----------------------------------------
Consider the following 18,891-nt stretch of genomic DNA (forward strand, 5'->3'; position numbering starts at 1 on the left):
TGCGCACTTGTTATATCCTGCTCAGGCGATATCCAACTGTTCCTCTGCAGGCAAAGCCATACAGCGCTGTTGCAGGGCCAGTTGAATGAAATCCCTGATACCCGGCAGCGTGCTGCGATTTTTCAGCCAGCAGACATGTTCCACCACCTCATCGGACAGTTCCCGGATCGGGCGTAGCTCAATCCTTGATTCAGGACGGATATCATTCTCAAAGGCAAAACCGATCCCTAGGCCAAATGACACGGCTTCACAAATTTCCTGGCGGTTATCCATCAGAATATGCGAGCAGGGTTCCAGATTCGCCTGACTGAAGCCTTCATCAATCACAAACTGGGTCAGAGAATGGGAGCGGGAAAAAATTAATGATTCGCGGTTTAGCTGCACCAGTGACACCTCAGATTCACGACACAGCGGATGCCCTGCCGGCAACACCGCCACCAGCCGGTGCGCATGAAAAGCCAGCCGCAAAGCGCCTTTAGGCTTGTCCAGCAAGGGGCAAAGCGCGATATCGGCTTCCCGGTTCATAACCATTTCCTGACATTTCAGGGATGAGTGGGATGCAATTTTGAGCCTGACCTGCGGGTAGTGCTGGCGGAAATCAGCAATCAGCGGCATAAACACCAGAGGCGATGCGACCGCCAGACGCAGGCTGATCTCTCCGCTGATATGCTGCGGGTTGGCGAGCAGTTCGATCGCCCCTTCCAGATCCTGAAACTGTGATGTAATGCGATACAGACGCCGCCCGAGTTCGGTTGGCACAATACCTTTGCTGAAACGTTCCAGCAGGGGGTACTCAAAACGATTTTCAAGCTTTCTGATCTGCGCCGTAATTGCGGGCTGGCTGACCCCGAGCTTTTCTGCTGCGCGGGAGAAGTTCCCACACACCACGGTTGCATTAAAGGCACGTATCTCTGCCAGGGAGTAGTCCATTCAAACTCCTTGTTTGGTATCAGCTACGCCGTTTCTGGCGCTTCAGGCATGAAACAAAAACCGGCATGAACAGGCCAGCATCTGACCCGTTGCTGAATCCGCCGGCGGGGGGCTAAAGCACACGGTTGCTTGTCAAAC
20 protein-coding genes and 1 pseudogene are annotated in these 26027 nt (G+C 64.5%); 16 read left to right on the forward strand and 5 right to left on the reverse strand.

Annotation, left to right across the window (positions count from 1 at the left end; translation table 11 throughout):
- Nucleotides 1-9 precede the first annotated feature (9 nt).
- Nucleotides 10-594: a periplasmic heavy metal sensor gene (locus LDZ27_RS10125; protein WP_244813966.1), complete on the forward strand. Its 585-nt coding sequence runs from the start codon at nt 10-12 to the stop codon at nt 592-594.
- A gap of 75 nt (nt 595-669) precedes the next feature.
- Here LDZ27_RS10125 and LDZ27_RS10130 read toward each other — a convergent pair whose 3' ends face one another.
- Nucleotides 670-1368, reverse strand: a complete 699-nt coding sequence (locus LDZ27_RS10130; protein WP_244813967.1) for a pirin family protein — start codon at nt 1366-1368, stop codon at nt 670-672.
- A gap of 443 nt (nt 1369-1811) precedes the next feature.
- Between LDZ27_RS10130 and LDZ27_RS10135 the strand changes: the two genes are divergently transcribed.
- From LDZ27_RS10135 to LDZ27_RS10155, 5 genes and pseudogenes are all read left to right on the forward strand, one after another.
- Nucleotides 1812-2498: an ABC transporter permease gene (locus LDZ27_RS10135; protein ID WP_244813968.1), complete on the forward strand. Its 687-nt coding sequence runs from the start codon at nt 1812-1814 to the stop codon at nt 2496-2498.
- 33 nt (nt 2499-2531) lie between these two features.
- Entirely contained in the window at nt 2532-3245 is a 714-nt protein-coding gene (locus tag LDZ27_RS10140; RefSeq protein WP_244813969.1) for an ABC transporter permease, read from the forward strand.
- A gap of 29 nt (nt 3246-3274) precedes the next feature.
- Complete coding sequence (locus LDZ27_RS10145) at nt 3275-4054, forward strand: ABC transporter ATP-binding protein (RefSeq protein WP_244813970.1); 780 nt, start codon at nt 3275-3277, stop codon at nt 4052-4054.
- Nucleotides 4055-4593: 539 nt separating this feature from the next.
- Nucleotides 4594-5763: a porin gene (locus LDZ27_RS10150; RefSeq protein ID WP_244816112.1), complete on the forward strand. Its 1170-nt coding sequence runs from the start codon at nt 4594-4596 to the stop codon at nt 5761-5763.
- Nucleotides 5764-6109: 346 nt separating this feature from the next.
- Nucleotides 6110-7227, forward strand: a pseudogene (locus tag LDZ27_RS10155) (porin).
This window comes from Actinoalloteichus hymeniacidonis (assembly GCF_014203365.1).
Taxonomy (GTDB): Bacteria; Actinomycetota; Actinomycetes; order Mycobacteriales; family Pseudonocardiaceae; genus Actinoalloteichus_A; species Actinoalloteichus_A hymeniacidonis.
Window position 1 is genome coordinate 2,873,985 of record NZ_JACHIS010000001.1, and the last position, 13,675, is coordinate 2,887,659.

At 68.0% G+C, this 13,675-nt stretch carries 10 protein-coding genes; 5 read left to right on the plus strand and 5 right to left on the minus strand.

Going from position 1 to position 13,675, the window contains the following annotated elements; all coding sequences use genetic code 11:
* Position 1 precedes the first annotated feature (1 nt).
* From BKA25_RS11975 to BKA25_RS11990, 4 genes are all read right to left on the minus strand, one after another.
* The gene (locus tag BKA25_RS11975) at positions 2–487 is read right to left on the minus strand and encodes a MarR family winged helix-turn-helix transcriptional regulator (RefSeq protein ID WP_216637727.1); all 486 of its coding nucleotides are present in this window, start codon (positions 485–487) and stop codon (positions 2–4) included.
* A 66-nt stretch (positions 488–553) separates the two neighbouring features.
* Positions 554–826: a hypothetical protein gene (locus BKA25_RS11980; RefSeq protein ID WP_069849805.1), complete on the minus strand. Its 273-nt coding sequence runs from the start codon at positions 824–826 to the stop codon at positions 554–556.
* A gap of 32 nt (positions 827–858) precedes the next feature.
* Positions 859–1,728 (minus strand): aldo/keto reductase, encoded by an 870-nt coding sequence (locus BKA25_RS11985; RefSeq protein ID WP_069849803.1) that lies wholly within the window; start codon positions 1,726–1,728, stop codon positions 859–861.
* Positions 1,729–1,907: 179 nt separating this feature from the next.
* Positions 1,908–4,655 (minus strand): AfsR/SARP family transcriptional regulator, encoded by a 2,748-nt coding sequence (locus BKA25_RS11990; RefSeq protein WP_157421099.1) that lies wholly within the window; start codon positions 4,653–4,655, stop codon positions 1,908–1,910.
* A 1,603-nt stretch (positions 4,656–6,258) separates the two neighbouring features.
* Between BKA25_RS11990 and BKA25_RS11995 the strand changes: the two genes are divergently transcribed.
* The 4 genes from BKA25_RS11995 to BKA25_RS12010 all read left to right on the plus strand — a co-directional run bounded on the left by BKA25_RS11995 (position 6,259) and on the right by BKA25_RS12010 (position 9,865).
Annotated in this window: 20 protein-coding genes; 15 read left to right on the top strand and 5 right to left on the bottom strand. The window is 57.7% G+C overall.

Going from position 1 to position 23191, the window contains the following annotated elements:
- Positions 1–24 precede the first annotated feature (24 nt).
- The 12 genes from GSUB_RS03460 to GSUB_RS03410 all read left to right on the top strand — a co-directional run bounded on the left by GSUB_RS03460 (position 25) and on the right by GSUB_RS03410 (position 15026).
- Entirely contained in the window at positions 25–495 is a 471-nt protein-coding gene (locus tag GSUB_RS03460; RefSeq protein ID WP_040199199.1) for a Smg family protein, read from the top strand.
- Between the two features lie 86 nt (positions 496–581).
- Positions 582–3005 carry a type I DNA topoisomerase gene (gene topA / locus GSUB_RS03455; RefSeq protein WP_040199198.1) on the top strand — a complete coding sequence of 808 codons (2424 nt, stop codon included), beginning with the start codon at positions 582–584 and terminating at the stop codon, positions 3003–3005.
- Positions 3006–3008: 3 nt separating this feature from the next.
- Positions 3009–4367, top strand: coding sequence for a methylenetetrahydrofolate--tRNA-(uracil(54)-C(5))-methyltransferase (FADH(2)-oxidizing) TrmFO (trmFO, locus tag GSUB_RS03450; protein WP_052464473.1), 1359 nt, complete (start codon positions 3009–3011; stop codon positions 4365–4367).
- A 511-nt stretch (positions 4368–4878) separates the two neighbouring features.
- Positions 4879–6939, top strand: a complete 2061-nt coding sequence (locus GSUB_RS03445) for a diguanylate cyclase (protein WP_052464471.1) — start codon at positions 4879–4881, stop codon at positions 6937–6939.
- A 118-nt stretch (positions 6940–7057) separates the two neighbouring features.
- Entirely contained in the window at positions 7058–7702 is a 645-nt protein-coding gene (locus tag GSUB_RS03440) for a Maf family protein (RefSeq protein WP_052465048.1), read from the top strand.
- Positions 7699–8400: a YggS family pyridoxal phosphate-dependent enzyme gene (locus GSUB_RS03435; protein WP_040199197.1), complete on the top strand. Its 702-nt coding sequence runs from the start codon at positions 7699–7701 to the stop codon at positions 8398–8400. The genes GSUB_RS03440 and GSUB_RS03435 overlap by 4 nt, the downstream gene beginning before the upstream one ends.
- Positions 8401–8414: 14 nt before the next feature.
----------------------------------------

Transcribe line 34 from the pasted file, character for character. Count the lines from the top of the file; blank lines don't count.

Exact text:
* Positions 1,729–1,907: 179 nt separating this feature from the next.